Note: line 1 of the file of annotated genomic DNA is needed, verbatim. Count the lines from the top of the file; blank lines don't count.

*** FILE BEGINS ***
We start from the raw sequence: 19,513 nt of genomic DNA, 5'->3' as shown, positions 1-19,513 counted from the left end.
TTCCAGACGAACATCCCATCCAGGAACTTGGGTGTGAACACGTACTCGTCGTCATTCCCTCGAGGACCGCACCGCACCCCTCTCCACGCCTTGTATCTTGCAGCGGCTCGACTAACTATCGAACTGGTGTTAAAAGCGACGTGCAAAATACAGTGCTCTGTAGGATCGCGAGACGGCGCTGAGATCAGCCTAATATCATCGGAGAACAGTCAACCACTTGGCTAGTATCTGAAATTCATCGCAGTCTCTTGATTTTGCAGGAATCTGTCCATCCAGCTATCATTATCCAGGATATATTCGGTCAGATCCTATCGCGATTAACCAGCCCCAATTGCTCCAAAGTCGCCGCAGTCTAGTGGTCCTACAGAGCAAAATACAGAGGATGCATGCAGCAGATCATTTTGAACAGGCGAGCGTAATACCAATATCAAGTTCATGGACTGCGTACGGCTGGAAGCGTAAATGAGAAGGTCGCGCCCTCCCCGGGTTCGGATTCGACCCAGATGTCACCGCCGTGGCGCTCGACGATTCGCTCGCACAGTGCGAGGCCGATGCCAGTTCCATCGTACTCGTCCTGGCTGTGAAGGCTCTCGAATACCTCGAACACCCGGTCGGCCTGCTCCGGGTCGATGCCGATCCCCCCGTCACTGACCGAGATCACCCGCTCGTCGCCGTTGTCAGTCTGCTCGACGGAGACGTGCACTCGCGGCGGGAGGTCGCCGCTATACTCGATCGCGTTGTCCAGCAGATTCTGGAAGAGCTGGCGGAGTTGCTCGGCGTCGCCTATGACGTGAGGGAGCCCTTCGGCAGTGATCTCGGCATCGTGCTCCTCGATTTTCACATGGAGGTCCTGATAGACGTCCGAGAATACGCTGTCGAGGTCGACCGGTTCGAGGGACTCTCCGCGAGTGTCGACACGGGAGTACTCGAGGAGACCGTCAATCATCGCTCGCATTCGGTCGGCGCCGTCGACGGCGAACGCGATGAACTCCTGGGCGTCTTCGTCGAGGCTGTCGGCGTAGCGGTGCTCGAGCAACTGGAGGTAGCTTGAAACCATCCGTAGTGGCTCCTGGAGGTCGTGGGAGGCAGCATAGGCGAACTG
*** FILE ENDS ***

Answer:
We start from the raw sequence: 19,513 nt of genomic DNA, 5'->3' as shown, positions 1-19,513 counted from the left end.